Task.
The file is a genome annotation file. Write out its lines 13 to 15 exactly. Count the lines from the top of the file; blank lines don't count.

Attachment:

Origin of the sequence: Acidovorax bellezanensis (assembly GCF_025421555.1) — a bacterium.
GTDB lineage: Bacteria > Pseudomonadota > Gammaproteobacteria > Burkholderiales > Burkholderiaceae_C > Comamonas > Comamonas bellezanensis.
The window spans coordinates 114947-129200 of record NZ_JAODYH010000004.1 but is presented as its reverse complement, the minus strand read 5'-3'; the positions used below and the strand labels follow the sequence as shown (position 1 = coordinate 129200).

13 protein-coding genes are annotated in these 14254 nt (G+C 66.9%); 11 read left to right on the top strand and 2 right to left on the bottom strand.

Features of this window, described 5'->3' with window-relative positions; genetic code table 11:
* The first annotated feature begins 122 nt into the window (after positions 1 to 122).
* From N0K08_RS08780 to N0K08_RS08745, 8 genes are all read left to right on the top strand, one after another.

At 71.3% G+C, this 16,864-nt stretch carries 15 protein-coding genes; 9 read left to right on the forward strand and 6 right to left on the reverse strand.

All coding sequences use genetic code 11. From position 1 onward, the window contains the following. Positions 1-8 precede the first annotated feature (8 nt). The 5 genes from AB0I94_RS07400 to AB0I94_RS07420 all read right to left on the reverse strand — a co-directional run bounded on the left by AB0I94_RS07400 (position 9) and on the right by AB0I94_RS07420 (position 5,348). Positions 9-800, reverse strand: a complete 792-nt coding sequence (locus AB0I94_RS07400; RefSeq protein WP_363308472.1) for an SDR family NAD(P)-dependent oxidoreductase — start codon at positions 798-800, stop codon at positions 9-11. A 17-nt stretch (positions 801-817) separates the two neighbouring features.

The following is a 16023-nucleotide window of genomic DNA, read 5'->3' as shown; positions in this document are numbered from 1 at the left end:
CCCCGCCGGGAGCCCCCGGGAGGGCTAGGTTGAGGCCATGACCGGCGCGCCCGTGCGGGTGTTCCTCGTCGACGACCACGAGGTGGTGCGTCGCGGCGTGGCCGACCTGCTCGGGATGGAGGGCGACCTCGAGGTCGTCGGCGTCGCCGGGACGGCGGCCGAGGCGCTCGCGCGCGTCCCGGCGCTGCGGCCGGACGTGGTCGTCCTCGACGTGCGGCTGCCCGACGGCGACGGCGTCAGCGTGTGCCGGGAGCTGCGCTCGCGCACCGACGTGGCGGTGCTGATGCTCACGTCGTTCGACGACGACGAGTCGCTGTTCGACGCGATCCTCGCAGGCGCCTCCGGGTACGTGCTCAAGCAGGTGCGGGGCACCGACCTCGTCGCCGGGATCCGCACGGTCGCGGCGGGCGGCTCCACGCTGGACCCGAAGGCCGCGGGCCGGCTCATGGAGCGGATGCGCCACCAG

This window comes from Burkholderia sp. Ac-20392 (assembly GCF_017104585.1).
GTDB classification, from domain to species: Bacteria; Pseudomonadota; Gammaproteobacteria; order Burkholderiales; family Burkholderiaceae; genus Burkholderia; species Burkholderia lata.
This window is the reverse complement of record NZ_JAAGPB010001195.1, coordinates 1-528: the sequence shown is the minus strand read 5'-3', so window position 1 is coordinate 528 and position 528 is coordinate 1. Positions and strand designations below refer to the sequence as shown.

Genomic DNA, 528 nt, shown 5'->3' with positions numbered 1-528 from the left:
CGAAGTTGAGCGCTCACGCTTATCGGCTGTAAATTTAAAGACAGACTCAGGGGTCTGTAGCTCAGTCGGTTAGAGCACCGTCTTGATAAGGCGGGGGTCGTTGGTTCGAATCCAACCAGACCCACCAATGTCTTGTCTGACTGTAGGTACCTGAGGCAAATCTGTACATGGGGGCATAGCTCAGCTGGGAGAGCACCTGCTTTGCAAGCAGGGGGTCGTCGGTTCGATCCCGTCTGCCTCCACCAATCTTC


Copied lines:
GTDB classification, from domain to species: Bacteria; Pseudomonadota; Gammaproteobacteria; order Burkholderiales; family Burkholderiaceae; genus Burkholderia; species Burkholderia lata.
This window is the reverse complement of record NZ_JAAGPB010001195.1, coordinates 1-528: the sequence shown is the minus strand read 5'-3', so window position 1 is coordinate 528 and position 528 is coordinate 1. Positions and strand designations below refer to the sequence as shown.

Genomic DNA, 528 nt, shown 5'->3' with positions numbered 1-528 from the left: